Topeka — A state legislator has filed a measure to place a two-year moratorium on the building of coal-fired electric plants in Kansas.
Rep. Vaughn Flora, D-Topeka, said he was concerned about the environmental impact of three proposed 700-megawatt plants in western Kansas.
"Many constituents and people throughout the state have contacted me with questions about these plants," Flora said.
Under a proposal by Sunflower Electric Power Corp., three plants would be built beside an existing 360-megawatt plant near Holcomb.
Two of the three plants will be used to produce power for sale in Colorado.
The plants would also require water from the Ogallala Aquifer.
Flora said he is concerned "that we are using Kansas water for Colorado electricity and that prevailing winds could blow emissions northeast to Topeka."
During the proposed moratorium, Flora said he wanted the Legislative Division of Post Audit to conduct a study on the health effects of emissions from coal-fired plants and the proposed depletion of groundwater.
Sunflower Electric has stated that the plants would be much cleaner than existing coal-burning facilities.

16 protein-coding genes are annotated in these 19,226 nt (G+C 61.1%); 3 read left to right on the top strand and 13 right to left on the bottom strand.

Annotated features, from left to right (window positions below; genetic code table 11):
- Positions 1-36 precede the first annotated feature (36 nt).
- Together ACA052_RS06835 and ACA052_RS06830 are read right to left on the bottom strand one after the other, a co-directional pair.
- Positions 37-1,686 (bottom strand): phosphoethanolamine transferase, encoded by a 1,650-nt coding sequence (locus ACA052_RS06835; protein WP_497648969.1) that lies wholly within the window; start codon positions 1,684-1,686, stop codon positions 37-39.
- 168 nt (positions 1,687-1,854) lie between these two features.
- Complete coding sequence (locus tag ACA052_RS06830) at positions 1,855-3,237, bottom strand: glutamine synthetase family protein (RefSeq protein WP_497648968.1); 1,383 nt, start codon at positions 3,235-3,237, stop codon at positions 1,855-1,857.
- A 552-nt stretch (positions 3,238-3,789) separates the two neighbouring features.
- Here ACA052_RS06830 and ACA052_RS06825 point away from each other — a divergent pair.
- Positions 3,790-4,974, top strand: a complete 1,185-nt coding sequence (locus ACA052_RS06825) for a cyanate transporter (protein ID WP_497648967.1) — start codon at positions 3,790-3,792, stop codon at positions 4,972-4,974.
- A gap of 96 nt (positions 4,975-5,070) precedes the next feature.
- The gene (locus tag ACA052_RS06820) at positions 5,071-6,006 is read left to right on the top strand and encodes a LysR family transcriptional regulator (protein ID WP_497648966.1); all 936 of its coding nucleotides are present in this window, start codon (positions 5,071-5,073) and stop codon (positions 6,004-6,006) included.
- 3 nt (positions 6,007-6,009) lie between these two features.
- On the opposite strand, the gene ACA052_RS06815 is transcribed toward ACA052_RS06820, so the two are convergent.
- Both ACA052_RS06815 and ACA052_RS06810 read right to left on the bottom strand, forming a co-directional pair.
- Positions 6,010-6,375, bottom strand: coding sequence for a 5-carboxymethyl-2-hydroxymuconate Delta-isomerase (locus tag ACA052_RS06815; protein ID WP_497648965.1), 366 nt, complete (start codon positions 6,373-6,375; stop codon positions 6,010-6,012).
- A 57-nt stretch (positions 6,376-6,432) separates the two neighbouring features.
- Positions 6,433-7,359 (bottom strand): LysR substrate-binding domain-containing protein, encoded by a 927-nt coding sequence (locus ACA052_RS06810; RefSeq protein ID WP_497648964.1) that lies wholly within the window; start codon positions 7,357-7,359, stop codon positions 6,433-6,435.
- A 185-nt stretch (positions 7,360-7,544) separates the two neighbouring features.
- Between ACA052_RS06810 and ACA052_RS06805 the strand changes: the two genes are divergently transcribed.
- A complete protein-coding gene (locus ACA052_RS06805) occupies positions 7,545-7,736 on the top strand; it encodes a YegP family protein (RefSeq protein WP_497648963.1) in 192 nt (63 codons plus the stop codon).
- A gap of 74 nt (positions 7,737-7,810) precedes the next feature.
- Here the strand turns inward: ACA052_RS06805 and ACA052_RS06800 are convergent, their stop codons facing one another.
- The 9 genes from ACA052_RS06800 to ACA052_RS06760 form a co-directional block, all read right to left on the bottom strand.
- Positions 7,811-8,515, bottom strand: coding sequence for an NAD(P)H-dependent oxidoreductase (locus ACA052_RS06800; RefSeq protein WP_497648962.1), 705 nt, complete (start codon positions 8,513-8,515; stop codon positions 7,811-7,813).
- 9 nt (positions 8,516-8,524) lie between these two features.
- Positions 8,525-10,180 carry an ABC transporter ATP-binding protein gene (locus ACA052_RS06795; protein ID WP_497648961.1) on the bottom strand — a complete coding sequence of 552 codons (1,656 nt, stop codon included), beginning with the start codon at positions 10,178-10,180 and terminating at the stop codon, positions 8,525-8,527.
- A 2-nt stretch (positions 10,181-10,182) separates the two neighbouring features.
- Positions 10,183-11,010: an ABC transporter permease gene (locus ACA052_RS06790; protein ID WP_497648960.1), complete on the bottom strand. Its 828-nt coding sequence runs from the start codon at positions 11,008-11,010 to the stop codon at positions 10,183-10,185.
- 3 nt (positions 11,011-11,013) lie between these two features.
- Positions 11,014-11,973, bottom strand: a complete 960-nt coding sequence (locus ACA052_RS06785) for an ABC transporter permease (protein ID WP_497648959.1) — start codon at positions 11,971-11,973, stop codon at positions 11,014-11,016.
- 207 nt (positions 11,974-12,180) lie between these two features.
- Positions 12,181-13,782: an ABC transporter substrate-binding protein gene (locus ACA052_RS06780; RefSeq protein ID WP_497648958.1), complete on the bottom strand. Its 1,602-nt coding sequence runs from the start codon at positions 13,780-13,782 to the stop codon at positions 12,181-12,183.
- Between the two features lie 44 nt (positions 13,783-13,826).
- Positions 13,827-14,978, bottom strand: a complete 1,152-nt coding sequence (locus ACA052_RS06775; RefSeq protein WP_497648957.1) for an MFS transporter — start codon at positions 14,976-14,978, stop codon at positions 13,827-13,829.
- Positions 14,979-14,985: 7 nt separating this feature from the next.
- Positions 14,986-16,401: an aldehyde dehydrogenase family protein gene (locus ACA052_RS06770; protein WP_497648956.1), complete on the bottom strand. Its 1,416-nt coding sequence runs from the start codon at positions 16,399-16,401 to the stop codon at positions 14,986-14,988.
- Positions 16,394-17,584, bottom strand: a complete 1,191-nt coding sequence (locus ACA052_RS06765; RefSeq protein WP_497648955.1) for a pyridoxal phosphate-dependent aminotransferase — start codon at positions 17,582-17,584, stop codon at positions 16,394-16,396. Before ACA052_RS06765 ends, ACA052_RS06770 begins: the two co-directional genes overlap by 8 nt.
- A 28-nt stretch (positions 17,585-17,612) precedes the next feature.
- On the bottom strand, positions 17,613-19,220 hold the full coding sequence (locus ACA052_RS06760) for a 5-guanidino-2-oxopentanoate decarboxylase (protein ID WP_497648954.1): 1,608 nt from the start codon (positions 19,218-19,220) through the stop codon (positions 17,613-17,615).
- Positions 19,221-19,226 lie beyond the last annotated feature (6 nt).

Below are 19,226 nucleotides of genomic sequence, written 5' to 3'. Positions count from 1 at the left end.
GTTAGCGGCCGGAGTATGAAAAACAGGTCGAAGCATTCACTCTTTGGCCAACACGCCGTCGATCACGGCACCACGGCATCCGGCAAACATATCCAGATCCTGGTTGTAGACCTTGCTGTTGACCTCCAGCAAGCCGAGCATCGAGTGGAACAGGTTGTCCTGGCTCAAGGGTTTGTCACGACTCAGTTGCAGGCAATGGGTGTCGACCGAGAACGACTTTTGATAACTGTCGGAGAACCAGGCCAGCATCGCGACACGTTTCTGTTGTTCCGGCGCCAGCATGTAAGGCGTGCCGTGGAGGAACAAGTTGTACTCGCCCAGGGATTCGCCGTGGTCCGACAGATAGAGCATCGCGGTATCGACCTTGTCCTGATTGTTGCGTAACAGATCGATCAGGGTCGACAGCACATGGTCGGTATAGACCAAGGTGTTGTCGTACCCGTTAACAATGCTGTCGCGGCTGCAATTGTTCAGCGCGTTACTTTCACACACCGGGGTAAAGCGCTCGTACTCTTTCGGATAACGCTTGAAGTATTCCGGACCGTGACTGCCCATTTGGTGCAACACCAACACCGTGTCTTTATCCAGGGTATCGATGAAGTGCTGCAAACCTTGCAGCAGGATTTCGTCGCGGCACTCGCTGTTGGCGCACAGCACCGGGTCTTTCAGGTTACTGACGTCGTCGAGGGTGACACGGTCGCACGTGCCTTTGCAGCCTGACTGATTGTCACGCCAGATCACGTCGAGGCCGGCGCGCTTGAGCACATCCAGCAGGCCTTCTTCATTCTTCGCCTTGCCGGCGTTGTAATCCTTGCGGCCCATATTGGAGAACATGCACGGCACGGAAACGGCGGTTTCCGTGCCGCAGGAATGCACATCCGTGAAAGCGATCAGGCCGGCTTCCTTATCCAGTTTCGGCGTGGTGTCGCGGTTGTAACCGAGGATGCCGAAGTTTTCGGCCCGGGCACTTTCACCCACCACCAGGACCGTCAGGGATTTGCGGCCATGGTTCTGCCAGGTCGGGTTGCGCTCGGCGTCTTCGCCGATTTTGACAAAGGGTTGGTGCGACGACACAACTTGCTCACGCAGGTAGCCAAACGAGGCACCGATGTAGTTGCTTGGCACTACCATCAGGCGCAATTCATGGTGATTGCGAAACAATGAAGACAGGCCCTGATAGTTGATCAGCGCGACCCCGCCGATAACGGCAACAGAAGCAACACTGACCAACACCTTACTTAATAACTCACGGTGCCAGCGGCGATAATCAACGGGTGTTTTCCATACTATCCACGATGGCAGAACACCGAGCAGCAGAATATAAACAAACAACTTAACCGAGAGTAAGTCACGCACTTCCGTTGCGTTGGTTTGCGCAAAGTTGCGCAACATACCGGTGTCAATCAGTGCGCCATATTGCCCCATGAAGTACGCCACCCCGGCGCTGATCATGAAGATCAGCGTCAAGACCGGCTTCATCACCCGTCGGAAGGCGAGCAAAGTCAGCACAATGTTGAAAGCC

"The design of these new plants will feature the latest environmental technologies, which will make them among the cleanest in the nation," Earl Watkins, Sunflower president and chief executive officer, has stated.
Watkins also has noted that Sunflower's proposal to use 29,000 acre feet of water annually for all four plants is a fraction of the 2.1 million acre feet currently pumped from the aquifer, mostly for agricultural irrigation.
Sunflower officials also say the project will boost the regional economy and provide needed electricity.
A decision on whether to allow construction of the plants is pending with the Kansas Department of Health and Environment.
Eight states, the city of Lawrence and numerous environmental groups have opposed the proposal, saying the carbon dioxide emissions from the plant will be a major contributor to climate change.